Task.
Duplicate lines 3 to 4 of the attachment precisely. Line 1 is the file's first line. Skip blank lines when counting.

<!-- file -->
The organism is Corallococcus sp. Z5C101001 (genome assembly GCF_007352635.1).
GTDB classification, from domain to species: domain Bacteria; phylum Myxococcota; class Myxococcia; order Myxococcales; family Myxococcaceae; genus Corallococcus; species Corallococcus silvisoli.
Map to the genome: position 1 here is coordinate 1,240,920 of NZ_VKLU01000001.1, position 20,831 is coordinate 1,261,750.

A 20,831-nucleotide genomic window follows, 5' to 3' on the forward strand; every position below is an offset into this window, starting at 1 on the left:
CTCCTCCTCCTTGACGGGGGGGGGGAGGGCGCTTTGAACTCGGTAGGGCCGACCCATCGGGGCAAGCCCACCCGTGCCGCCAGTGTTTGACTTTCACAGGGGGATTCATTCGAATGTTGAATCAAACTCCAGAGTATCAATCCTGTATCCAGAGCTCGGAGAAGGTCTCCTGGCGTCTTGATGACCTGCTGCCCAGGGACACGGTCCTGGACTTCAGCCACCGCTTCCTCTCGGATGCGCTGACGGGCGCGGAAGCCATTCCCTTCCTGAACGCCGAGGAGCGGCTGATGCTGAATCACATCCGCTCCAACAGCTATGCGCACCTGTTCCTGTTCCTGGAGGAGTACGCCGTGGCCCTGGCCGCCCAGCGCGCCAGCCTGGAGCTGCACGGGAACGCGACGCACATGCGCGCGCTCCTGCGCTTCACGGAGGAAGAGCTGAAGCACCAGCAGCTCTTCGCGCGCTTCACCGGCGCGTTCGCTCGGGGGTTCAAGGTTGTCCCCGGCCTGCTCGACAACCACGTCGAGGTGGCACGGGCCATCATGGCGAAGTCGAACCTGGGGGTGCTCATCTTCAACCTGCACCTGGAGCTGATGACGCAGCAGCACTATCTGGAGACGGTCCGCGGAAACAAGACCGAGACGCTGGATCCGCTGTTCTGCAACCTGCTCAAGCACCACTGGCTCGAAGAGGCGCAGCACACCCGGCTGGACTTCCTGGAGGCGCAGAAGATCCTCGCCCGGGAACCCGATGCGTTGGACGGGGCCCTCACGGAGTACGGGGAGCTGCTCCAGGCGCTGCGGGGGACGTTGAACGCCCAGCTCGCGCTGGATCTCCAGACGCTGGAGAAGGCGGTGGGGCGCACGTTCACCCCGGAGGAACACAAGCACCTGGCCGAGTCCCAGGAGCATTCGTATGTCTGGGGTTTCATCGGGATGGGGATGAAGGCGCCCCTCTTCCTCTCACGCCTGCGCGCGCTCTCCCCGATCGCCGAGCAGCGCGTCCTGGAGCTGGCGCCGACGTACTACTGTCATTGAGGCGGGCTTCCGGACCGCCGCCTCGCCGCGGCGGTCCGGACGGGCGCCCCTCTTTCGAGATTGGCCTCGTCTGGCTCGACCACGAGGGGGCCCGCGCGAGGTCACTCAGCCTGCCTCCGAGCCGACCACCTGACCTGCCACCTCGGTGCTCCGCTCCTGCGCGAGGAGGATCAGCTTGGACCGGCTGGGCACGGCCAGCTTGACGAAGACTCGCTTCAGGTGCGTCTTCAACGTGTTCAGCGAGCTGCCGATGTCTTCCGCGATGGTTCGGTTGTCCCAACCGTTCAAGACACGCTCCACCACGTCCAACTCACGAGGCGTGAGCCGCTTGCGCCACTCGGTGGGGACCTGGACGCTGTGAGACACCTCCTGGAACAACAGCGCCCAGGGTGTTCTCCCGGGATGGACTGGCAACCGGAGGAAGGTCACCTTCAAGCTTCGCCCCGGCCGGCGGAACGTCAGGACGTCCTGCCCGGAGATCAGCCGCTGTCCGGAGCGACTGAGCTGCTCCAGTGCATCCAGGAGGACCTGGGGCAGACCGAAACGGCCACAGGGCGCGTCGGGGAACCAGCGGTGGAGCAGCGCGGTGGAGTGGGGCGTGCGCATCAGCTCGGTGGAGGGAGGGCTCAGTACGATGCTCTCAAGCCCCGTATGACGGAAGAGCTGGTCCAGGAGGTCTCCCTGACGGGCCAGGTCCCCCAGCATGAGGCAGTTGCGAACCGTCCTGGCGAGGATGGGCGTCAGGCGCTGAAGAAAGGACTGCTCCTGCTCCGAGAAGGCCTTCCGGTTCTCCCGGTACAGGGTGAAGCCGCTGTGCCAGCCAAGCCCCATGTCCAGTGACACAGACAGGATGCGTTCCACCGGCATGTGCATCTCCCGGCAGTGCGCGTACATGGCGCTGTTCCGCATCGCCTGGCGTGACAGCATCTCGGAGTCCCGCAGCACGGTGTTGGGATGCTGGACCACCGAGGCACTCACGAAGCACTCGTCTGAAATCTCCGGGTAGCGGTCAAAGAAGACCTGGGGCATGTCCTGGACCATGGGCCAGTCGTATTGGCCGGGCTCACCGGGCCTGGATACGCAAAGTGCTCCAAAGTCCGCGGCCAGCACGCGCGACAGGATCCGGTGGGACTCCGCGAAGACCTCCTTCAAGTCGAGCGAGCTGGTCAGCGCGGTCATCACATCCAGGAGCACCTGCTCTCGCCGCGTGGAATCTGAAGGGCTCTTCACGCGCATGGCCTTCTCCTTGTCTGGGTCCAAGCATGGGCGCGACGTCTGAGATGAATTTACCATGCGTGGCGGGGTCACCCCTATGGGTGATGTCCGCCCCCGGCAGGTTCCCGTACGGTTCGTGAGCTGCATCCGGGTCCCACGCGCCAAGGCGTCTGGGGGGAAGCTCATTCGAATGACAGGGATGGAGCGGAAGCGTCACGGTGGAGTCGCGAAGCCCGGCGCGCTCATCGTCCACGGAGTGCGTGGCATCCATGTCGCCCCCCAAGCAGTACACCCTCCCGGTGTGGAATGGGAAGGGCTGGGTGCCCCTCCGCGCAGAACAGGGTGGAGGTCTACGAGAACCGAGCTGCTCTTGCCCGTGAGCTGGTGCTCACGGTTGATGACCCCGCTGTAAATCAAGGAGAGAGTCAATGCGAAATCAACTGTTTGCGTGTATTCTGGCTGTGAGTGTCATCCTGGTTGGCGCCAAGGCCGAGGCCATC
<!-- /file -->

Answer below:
Map to the genome: position 1 here is coordinate 1,240,920 of NZ_VKLU01000001.1, position 20,831 is coordinate 1,261,750.

A 20,831-nucleotide genomic window follows, 5' to 3' on the forward strand; every position below is an offset into this window, starting at 1 on the left: